As Rep. Randy Forbes sees it, the Obama administration is already working to reduce the nation's aircraft carrier fleet. It's just that no one wants to say it out loud.
Forbes, R-Chesapeake, chaired one congressional hearing Wednesday and participated in another that, taken together, painted a bleak picture of U.S. military strength if the 11-carrier fleet drops to 10.
That could happen in 2016 when the USS George Washington arrives at Newport News Shipbuilding. The shipyard plans to refuel the carrier, giving it another 25 years of life. But if budget cuts under sequestration return that year, the Navy says it would move to decommission the ship, not refuel it.
That would result in millions of dollars in lost business for the shipyard, because decommissioning a nuclear-powered carrier is a less expensive job than a refueling.
Outside the shipyard, it would translate into less work for subcontractors and greater strain on military families in Hampton Roads as other carriers lengthen deployments to compensate. Naval Station Norfolk is the only East Coast port for carriers, and thousands of livelihoods are linked to the massive ships.
But Wednesday's hearings focused on a more global scenario: how the U.S. military stands up against China and Russia in the event one carrier is retired.
The Navy is already putting greater focus on the Asia-Pacific region, said Adm. Jonathan Greenert, chief of naval operations. Current requirements are to have two carriers available full time and a third carrier for three to four months out of the year.
"If you go from eleven to ten carriers, you exacerbate what is already a very difficult problem," he said.
Retired Adm. Robert J. Natter, the former commander of the U.S. Atlantic Fleet and U.S. Fleet Forces Command, said the budget trend is going the wrong way from a national security perspective.
"It's blatantly obvious that our investment accounts in our military are on the down slope, and nations like China and Russia, their investment accounts are on the up slope," he said. "There's going to be a meeting of those... slopes."
Secretary of the Navy Ray Mabus said he wants to keep the George Washington and ticked off a list of problems should it be retired from service. But refueling it will not be cheap, and that becomes a problem in the event sequestration budget cuts return in 2016.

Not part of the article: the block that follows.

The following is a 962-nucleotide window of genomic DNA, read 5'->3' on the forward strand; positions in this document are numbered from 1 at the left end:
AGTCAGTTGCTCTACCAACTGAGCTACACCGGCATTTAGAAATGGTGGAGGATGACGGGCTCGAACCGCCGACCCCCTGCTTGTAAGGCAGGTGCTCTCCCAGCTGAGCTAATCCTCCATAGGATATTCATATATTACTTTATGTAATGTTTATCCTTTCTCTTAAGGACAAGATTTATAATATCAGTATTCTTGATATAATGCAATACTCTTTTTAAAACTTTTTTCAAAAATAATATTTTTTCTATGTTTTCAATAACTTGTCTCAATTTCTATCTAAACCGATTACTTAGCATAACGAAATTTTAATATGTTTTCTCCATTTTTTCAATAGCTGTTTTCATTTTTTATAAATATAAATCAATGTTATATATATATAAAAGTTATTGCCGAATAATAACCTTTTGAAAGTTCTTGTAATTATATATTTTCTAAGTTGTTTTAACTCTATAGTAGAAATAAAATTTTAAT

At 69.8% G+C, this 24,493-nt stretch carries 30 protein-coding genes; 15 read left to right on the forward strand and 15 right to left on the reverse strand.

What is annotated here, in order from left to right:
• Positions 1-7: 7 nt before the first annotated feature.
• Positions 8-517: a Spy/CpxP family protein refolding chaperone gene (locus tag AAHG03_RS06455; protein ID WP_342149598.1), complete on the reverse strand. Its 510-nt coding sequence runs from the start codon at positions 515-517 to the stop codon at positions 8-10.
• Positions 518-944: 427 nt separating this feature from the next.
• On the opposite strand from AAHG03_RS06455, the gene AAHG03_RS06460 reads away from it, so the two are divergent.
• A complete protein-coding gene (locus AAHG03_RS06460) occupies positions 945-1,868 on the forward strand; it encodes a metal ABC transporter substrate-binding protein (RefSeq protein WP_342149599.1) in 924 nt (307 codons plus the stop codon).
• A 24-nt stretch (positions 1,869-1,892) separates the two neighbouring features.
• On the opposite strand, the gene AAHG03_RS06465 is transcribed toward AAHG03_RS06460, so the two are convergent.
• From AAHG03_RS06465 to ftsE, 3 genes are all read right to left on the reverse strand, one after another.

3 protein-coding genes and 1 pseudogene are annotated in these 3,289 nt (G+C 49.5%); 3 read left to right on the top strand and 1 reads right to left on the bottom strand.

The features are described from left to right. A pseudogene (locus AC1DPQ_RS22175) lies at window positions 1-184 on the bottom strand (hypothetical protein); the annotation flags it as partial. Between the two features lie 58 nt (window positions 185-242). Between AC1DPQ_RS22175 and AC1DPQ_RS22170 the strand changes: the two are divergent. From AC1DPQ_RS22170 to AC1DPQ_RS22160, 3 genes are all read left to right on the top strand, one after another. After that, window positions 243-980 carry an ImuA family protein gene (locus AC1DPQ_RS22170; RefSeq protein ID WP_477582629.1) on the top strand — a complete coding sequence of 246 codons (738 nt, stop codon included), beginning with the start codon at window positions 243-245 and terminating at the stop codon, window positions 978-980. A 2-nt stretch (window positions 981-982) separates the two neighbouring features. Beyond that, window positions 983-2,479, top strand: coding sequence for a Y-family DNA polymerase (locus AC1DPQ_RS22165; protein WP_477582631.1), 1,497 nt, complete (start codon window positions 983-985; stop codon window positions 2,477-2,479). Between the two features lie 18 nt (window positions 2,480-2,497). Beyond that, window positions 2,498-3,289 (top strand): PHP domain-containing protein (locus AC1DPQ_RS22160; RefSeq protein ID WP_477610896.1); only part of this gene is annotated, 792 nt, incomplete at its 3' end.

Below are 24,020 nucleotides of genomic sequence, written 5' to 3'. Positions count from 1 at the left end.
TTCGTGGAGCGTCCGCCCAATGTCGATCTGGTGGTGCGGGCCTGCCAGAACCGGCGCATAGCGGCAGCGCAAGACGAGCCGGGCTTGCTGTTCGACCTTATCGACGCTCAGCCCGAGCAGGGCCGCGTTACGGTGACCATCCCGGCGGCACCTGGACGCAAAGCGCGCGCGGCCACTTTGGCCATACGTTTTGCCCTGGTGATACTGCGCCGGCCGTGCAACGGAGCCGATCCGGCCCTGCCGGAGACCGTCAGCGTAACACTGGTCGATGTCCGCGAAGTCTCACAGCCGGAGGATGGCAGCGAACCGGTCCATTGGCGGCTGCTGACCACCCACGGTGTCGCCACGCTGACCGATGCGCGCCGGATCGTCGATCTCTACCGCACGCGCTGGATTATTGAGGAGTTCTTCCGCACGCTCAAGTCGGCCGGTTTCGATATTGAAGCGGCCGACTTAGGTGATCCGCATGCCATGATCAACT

"To keep it, over the five years starting in FY16, is a seven billion-dollar additional bill," he said. "And there are very few places that you can find seven billion dollars in any budget."
But Natter, who now heads a consulting firm, said retiring the George Washington halfway through its service life would be "incredibly troubling, and in my opinion, blatantly short-sighted." But unless Congress takes a longer term strategic view, Natter said today's budget problems will "scratch one flattop, a feat no enemy has been able to accomplish for over 70 years."
Forbes did not directly criticize Navy leaders, but said he fears the Obama administration has already made up its mind to retire George Washington.
"There's a huge disconnect between the rhetoric we're hearing and the actions that are being taken," he said, noting the administration has removed $243 million in planning money for the refueling.
"If you wanted to reduce our carriers from 11 to 10, you would take it out," he said. "If you wanted to . . . delay the decision, you'd leave the money in."
Mabus repeated what Defense Secretary Chuck Hagel has said: The Navy wants to keep 11 carriers, but it must also plan for the worst-case scenario. Forbes was not convinced.
After the day's hearings, he issued a statement that ended with this sentence:
"By refusing to execute planning funds or to procure supplies critical to protecting our carrier fleet, this administration has undeniably made a decision that they will advocate to reduce our carrier fleet; they just lack the courage to admit it."